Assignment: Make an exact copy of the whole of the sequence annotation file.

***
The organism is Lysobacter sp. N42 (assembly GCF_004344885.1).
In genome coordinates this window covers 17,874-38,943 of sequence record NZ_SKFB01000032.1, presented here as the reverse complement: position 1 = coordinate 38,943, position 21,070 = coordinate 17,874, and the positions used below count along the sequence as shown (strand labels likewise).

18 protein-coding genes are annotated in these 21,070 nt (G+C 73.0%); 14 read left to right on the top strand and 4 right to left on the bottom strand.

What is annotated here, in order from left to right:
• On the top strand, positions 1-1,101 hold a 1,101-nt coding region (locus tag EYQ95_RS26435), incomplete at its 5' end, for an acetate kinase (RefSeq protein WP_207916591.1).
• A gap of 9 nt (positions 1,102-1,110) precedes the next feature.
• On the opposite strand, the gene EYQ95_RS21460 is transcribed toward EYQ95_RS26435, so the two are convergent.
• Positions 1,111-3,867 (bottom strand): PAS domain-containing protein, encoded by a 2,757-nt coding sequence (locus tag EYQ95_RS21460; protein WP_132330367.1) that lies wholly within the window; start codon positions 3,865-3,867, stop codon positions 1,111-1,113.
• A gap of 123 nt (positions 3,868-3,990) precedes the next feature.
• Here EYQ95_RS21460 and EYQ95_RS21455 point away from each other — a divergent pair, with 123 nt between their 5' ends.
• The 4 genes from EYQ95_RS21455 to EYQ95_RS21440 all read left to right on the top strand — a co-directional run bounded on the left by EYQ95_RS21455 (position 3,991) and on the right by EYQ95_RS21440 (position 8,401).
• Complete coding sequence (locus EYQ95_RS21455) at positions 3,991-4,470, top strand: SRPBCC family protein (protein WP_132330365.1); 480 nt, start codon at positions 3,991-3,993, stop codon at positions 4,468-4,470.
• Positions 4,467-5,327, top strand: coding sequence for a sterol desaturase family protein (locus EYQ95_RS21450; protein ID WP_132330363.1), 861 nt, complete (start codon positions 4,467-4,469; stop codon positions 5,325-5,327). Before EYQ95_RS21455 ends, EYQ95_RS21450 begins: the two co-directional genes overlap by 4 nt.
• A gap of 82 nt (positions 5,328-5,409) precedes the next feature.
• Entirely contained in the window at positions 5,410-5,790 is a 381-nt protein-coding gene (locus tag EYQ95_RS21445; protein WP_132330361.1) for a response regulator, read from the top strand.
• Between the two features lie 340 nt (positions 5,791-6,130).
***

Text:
The organism is Lysobacter sp. N42 (assembly GCF_004344885.1).
In genome coordinates this window covers 17,874-38,943 of sequence record NZ_SKFB01000032.1, presented here as the reverse complement: position 1 = coordinate 38,943, position 21,070 = coordinate 17,874, and the positions used below count along the sequence as shown (strand labels likewise).

18 protein-coding genes are annotated in these 21,070 nt (G+C 73.0%); 14 read left to right on the top strand and 4 right to left on the bottom strand.

What is annotated here, in order from left to right:
• On the top strand, positions 1-1,101 hold a 1,101-nt coding region (locus tag EYQ95_RS26435), incomplete at its 5' end, for an acetate kinase (RefSeq protein WP_207916591.1).
• A gap of 9 nt (positions 1,102-1,110) precedes the next feature.
• On the opposite strand, the gene EYQ95_RS21460 is transcribed toward EYQ95_RS26435, so the two are convergent.
• Positions 1,111-3,867 (bottom strand): PAS domain-containing protein, encoded by a 2,757-nt coding sequence (locus tag EYQ95_RS21460; protein WP_132330367.1) that lies wholly within the window; start codon positions 3,865-3,867, stop codon positions 1,111-1,113.
• A gap of 123 nt (positions 3,868-3,990) precedes the next feature.
• Here EYQ95_RS21460 and EYQ95_RS21455 point away from each other — a divergent pair, with 123 nt between their 5' ends.
• The 4 genes from EYQ95_RS21455 to EYQ95_RS21440 all read left to right on the top strand — a co-directional run bounded on the left by EYQ95_RS21455 (position 3,991) and on the right by EYQ95_RS21440 (position 8,401).
• Complete coding sequence (locus EYQ95_RS21455) at positions 3,991-4,470, top strand: SRPBCC family protein (protein WP_132330365.1); 480 nt, start codon at positions 3,991-3,993, stop codon at positions 4,468-4,470.
• Positions 4,467-5,327, top strand: coding sequence for a sterol desaturase family protein (locus EYQ95_RS21450; protein ID WP_132330363.1), 861 nt, complete (start codon positions 4,467-4,469; stop codon positions 5,325-5,327). Before EYQ95_RS21455 ends, EYQ95_RS21450 begins: the two co-directional genes overlap by 4 nt.
• A gap of 82 nt (positions 5,328-5,409) precedes the next feature.
• Entirely contained in the window at positions 5,410-5,790 is a 381-nt protein-coding gene (locus tag EYQ95_RS21445; protein WP_132330361.1) for a response regulator, read from the top strand.
• Between the two features lie 340 nt (positions 5,791-6,130).